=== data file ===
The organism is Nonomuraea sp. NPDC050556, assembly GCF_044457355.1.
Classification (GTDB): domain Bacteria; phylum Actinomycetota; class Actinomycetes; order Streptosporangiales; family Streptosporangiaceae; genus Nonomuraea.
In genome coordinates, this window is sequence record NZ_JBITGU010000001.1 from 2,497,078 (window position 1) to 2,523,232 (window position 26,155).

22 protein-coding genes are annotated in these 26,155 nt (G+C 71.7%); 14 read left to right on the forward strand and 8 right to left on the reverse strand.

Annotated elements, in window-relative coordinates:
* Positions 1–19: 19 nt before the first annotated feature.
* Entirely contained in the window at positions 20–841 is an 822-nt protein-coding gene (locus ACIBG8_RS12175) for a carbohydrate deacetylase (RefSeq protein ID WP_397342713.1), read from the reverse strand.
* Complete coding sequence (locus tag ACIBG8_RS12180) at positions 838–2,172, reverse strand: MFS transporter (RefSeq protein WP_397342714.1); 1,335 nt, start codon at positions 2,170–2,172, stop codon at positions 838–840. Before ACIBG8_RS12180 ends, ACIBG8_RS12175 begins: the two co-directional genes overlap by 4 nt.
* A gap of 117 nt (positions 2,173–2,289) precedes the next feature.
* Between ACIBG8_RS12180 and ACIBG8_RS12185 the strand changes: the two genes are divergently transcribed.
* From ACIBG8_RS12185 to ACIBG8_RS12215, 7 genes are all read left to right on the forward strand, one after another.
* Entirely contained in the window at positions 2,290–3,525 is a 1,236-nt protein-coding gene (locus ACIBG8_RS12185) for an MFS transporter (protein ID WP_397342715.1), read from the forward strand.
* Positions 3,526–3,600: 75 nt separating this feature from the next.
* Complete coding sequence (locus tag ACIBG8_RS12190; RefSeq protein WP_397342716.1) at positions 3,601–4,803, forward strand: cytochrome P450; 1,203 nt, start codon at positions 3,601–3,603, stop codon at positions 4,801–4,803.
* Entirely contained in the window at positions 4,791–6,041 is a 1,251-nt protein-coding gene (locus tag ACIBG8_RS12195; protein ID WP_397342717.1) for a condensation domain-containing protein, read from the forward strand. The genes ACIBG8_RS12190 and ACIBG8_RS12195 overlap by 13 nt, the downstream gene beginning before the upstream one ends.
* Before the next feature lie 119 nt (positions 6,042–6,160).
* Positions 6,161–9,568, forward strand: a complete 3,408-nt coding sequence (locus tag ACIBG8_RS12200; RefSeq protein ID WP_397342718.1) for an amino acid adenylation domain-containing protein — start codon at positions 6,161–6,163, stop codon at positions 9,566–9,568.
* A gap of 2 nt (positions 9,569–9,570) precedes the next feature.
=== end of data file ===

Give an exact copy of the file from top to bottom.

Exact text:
The organism is Nonomuraea sp. NPDC050556, assembly GCF_044457355.1.
Classification (GTDB): domain Bacteria; phylum Actinomycetota; class Actinomycetes; order Streptosporangiales; family Streptosporangiaceae; genus Nonomuraea.
In genome coordinates, this window is sequence record NZ_JBITGU010000001.1 from 2,497,078 (window position 1) to 2,523,232 (window position 26,155).

22 protein-coding genes are annotated in these 26,155 nt (G+C 71.7%); 14 read left to right on the forward strand and 8 right to left on the reverse strand.

Annotated elements, in window-relative coordinates:
* Positions 1–19: 19 nt before the first annotated feature.
* Entirely contained in the window at positions 20–841 is an 822-nt protein-coding gene (locus ACIBG8_RS12175) for a carbohydrate deacetylase (RefSeq protein ID WP_397342713.1), read from the reverse strand.
* Complete coding sequence (locus tag ACIBG8_RS12180) at positions 838–2,172, reverse strand: MFS transporter (RefSeq protein WP_397342714.1); 1,335 nt, start codon at positions 2,170–2,172, stop codon at positions 838–840. Before ACIBG8_RS12180 ends, ACIBG8_RS12175 begins: the two co-directional genes overlap by 4 nt.
* A gap of 117 nt (positions 2,173–2,289) precedes the next feature.
* Between ACIBG8_RS12180 and ACIBG8_RS12185 the strand changes: the two genes are divergently transcribed.
* From ACIBG8_RS12185 to ACIBG8_RS12215, 7 genes are all read left to right on the forward strand, one after another.
* Entirely contained in the window at positions 2,290–3,525 is a 1,236-nt protein-coding gene (locus ACIBG8_RS12185) for an MFS transporter (protein ID WP_397342715.1), read from the forward strand.
* Positions 3,526–3,600: 75 nt separating this feature from the next.
* Complete coding sequence (locus tag ACIBG8_RS12190; RefSeq protein WP_397342716.1) at positions 3,601–4,803, forward strand: cytochrome P450; 1,203 nt, start codon at positions 3,601–3,603, stop codon at positions 4,801–4,803.
* Entirely contained in the window at positions 4,791–6,041 is a 1,251-nt protein-coding gene (locus tag ACIBG8_RS12195; protein ID WP_397342717.1) for a condensation domain-containing protein, read from the forward strand. The genes ACIBG8_RS12190 and ACIBG8_RS12195 overlap by 13 nt, the downstream gene beginning before the upstream one ends.
* Before the next feature lie 119 nt (positions 6,042–6,160).
* Positions 6,161–9,568, forward strand: a complete 3,408-nt coding sequence (locus tag ACIBG8_RS12200; RefSeq protein ID WP_397342718.1) for an amino acid adenylation domain-containing protein — start codon at positions 6,161–6,163, stop codon at positions 9,566–9,568.
* A gap of 2 nt (positions 9,569–9,570) precedes the next feature.